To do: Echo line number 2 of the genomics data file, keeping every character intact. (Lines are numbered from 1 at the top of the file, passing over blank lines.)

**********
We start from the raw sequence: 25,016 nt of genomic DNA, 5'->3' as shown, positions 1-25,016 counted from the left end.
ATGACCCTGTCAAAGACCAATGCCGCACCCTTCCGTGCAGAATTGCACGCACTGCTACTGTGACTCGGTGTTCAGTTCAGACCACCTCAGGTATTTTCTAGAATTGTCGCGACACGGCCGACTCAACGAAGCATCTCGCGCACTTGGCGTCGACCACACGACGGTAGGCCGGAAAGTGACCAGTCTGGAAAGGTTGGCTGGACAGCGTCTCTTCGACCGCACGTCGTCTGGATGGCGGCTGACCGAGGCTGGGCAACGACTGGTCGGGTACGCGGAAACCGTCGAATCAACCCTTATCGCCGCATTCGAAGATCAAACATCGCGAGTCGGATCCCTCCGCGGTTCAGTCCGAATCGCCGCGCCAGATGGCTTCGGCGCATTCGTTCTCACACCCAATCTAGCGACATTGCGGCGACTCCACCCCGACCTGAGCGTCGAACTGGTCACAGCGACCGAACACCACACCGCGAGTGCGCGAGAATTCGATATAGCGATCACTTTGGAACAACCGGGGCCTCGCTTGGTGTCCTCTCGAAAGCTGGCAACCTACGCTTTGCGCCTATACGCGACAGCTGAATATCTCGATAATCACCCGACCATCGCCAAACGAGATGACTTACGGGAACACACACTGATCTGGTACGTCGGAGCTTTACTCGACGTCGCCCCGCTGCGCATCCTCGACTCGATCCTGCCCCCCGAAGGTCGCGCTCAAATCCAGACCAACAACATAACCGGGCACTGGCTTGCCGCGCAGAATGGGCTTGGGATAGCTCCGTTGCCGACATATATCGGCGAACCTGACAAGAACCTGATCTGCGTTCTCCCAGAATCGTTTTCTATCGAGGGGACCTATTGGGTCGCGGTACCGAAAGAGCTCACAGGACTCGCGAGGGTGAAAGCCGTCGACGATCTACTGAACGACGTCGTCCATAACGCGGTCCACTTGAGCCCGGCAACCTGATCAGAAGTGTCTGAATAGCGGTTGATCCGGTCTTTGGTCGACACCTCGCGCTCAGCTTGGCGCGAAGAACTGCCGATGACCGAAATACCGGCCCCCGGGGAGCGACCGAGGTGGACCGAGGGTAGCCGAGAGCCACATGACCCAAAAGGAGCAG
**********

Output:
ATGACCCTGTCAAAGACCAATGCCGCACCCTTCCGTGCAGAATTGCACGCACTGCTACTGTGACTCGGTGTTCAGTTCAGACCACCTCAGGTATTTTCTAGAATTGTCGCGACACGGCCGACTCAACGAAGCATCTCGCGCACTTGGCGTCGACCACACGACGGTAGGCCGGAAAGTGACCAGTCTGGAAAGGTTGGCTGGACAGCGTCTCTTCGACCGCACGTCGTCTGGATGGCGGCTGACCGAGGCTGGGCAACGACTGGTCGGGTACGCGGAAACCGTCGAATCAACCCTTATCGCCGCATTCGAAGATCAAACATCGCGAGTCGGATCCCTCCGCGGTTCAGTCCGAATCGCCGCGCCAGATGGCTTCGGCGCATTCGTTCTCACACCCAATCTAGCGACATTGCGGCGACTCCACCCCGACCTGAGCGTCGAACTGGTCACAGCGACCGAACACCACACCGCGAGTGCGCGAGAATTCGATATAGCGATCACTTTGGAACAACCGGGGCCTCGCTTGGTGTCCTCTCGAAAGCTGGCAACCTACGCTTTGCGCCTATACGCGACAGCTGAATATCTCGATAATCACCCGACCATCGCCAAACGAGATGACTTACGGGAACACACACTGATCTGGTACGTCGGAGCTTTACTCGACGTCGCCCCGCTGCGCATCCTCGACTCGATCCTGCCCCCCGAAGGTCGCGCTCAAATCCAGACCAACAACATAACCGGGCACTGGCTTGCCGCGCAGAATGGGCTTGGGATAGCTCCGTTGCCGACATATATCGGCGAACCTGACAAGAACCTGATCTGCGTTCTCCCAGAATCGTTTTCTATCGAGGGGACCTATTGGGTCGCGGTACCGAAAGAGCTCACAGGACTCGCGAGGGTGAAAGCCGTCGACGATCTACTGAACGACGTCGTCCATAACGCGGTCCACTTGAGCCCGGCAACCTGATCAGAAGTGTCTGAATAGCGGTTGATCCGGTCTTTGGTCGACACCTCGCGCTCAGCTTGGCGCGAAGAACTGCCGATGACCGAAATACCGGCCCCCGGGGAGCGACCGAGGTGGACCGAGGGTAGCCGAGAGCCACATGACCCAAAAGGAGCAG